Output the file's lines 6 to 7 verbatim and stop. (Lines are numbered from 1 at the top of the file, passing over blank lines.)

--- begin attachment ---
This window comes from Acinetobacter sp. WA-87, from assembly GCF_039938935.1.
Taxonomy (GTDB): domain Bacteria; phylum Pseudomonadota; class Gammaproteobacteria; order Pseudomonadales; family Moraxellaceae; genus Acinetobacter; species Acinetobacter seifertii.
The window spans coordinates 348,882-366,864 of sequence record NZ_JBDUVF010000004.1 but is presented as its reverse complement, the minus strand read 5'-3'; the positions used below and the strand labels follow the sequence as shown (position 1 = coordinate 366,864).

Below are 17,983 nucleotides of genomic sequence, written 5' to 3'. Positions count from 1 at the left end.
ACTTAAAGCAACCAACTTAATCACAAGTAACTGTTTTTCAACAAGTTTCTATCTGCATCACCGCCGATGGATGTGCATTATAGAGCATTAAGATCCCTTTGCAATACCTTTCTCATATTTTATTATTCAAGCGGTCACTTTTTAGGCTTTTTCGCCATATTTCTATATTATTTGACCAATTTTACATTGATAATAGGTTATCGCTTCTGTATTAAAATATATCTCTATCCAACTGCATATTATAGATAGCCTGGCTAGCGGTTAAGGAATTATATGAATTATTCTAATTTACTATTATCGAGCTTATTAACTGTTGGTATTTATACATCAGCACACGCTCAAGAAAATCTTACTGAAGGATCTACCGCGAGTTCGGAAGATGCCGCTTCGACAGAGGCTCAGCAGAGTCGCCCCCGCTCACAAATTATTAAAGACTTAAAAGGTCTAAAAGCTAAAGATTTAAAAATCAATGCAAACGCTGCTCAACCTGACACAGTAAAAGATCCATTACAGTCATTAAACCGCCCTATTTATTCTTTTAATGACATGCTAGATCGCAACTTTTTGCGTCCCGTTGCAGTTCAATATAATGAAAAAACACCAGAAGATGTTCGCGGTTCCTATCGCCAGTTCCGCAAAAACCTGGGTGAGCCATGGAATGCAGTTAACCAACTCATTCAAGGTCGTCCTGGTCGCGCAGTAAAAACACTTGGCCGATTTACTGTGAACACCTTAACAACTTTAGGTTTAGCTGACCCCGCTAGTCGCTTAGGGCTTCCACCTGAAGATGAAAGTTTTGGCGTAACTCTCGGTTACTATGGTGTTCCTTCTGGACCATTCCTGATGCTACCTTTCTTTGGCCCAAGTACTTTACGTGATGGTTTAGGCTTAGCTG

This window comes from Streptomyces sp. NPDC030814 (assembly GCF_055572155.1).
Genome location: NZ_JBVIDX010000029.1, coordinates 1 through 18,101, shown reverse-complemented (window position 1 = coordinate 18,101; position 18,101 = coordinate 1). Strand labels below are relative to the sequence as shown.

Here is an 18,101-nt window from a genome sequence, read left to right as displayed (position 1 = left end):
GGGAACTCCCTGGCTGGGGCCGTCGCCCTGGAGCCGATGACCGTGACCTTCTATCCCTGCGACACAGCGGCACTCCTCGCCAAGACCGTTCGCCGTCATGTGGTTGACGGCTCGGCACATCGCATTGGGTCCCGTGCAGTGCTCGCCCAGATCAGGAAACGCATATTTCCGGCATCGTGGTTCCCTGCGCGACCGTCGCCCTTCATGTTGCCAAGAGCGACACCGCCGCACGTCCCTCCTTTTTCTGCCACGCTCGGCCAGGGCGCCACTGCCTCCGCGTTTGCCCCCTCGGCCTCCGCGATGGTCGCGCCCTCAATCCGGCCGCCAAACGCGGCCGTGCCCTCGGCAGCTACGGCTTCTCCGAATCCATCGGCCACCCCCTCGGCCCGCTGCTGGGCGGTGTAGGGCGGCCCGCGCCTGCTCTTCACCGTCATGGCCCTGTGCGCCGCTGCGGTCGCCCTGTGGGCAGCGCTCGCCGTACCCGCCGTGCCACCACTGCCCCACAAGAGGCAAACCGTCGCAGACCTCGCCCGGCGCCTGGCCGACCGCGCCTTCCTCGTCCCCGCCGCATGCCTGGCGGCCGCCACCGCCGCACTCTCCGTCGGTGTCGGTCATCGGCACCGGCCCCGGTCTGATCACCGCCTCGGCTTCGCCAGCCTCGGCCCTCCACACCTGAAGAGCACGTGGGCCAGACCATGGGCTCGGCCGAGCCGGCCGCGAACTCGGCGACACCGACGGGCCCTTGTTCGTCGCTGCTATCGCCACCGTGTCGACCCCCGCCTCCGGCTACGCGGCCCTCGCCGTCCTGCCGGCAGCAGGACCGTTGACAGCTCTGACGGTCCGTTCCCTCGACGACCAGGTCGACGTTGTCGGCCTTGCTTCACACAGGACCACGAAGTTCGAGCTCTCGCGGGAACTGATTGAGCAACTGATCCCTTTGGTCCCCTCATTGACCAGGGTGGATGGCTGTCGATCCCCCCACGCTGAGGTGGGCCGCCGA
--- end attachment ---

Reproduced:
This window comes from Streptomyces sp. NPDC030814 (assembly GCF_055572155.1).
Genome location: NZ_JBVIDX010000029.1, coordinates 1 through 18,101, shown reverse-complemented (window position 1 = coordinate 18,101; position 18,101 = coordinate 1). Strand labels below are relative to the sequence as shown.